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Lifestyle Choices for Wellness

Timely discussion on topics of health and wellness to encourage action and improvement in personal wellness.

05/20/2013-It's Hunting Season....STILL!


Illinois official spring hunting season is here. No, I am not talking about wild turkeys....I am talking about mushroom. THE mushroom....the great MOREL mushroom.

The timing of the spongy fungus' appearance, instead, is the most unusual aspect, with the dry and earliest-ever season last year has been followed this year by one of the latest and wettest in memory.

While the height of the season is typically April, a few can also be found in late March in southern Illinois and the last of the harvest disappears in northern Illinois in early May. Then it's over. This year however, the season is at least two to three weeks behind average, possibly lasting beyond the month of May. So, for the avid 'shroom hunters out there, grab your walking stick, a compass, and a sack and head into the woods to search for this fungal delicacy!

Over the past week I have received numerous phone calls asking about morel prep, storage, and preservation, so I thought this was a timely topic to blog about. So, Ill speak a bit on these topics incase anyone else has similar wonders in the world of mushrooms.

Although many edible species of fungi can be found year-around in Illinois, the morel mushroom is clearly the most popular and sought-after of all wild mushrooms in the state. These mushrooms have a distinctive appearance – a long, tube-shaped stem topped by a honeycomb-pitted cone. These should be easily distinguishable; however, you can never be too safe! There are roughly 250 species of wild mushrooms that can cause illness or death. If you ingest one of these dangerous counterparts, you may experience mild stomachache to severe physical distress-including vomiting, diarrhea, cramps, and loss of coordination. Notify your doctor immediately if you suspect mushroom poisoning of any kind.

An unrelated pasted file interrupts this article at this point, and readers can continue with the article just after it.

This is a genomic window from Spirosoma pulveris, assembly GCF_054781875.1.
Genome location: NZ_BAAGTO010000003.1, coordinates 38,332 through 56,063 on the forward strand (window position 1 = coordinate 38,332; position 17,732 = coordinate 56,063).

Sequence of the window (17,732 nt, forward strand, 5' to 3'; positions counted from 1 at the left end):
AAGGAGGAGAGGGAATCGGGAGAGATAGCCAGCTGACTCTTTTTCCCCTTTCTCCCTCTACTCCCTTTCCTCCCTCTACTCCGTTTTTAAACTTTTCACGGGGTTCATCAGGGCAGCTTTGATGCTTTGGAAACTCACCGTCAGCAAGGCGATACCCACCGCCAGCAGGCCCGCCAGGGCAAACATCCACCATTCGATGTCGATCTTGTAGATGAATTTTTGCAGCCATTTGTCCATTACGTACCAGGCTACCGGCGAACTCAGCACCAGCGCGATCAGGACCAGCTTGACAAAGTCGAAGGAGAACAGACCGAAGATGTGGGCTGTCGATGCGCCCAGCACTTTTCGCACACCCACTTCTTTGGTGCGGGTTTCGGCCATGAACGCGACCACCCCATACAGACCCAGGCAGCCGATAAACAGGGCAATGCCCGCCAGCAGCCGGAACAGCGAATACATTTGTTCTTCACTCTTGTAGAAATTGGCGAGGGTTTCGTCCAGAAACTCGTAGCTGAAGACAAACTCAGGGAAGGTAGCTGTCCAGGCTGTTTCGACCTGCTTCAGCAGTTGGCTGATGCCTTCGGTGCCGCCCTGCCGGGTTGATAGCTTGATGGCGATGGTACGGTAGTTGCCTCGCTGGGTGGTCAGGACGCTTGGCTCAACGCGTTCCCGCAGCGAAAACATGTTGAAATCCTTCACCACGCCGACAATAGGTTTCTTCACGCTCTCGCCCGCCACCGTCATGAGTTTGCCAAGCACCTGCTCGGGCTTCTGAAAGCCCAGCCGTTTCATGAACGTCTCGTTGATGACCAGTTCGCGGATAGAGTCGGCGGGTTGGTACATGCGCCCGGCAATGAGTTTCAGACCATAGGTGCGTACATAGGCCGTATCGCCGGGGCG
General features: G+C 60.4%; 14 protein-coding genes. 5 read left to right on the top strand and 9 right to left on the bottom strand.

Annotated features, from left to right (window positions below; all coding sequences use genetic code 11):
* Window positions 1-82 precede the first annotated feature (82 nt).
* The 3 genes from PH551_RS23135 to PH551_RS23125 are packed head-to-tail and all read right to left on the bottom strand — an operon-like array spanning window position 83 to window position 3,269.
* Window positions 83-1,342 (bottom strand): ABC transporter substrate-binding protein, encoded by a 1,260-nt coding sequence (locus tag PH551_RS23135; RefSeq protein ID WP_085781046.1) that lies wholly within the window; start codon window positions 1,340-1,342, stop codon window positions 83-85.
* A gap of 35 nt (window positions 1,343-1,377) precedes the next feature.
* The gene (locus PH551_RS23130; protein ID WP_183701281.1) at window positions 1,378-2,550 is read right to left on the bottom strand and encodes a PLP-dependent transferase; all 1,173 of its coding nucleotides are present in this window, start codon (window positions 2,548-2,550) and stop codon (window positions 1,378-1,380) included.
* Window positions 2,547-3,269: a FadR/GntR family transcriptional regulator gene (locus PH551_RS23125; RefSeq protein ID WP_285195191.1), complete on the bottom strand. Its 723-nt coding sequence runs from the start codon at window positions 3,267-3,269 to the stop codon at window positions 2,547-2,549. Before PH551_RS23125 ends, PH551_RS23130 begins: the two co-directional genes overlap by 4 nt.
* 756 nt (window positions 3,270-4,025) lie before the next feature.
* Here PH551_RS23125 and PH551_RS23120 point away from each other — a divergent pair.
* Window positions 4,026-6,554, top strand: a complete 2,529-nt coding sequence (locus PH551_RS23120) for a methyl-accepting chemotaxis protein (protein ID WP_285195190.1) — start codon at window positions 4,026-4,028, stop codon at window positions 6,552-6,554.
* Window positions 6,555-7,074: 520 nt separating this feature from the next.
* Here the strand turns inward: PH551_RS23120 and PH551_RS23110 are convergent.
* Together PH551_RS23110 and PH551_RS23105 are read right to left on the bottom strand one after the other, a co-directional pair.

To avoid mushroom poisoning take these safety tips:

  • Wrap each type of mushroom separately to avoid cross-contamination between safe and unsafe species.
  • Identify every mushroom you collect, and only eat those whose identification is certain. When in doubt, throw it out.

For appropriate storage, maintaining freshness and flavor, refer to these storage tips from University of Alaska Cooperative Extension:

  1. Wipe mushrooms gently with a damp cloth or soft brush to remove dirt, debris and insects.
  2. Refrigerate debugged mushrooms between 34– 35°F. Wrap them in a paper bag or waxed paper. Nonporous plastic bags are not the best choice as plastic accelerates mushroom deterioration.
  3. Do not wash morels before storage. Mushrooms absorb water and the additional water will hasten deterioration. Mushrooms may absorb odors if stored near foods like onions.
  4. Refrigerated, fresh mushrooms will keep for 2 to 3 days. For longer storage, mushrooms should be frozen or dried.

Not only delicious seasonal treat, but a nutritious one as well! A fat free, cholesterol free, low sodium food, these 'shrooms are also an excellent source of vitamin D, copper and iron. These nutrients aid in calcium retention and energy metabolism in the body, not to mention red blood cell function.

A cup of fresh morel meats contains a little more than 59 g of water, according to the U.S. Department of Agriculture's National Nutrient Database for Standard Reference. Calories for a cup of fresh morels total 20. That cup of morels contains about 3.4 g of carbohydrate and 2.1 g of protein.

So many tummy tickling recipes exist for morels. Their flavor pairs well with spring things, like peas, asparagus, spinach, and sweet onions. The most common preparation method for this fungi food is also the simplest: After soaking them in lightly salted water for 10 minutes to remove any insects, simply slice and fry them in melted butter until browned. Another version involves draining the browned mushrooms, dipping them in milk and flour or an egg-milk mixture and cracker crumbs, and frying them.



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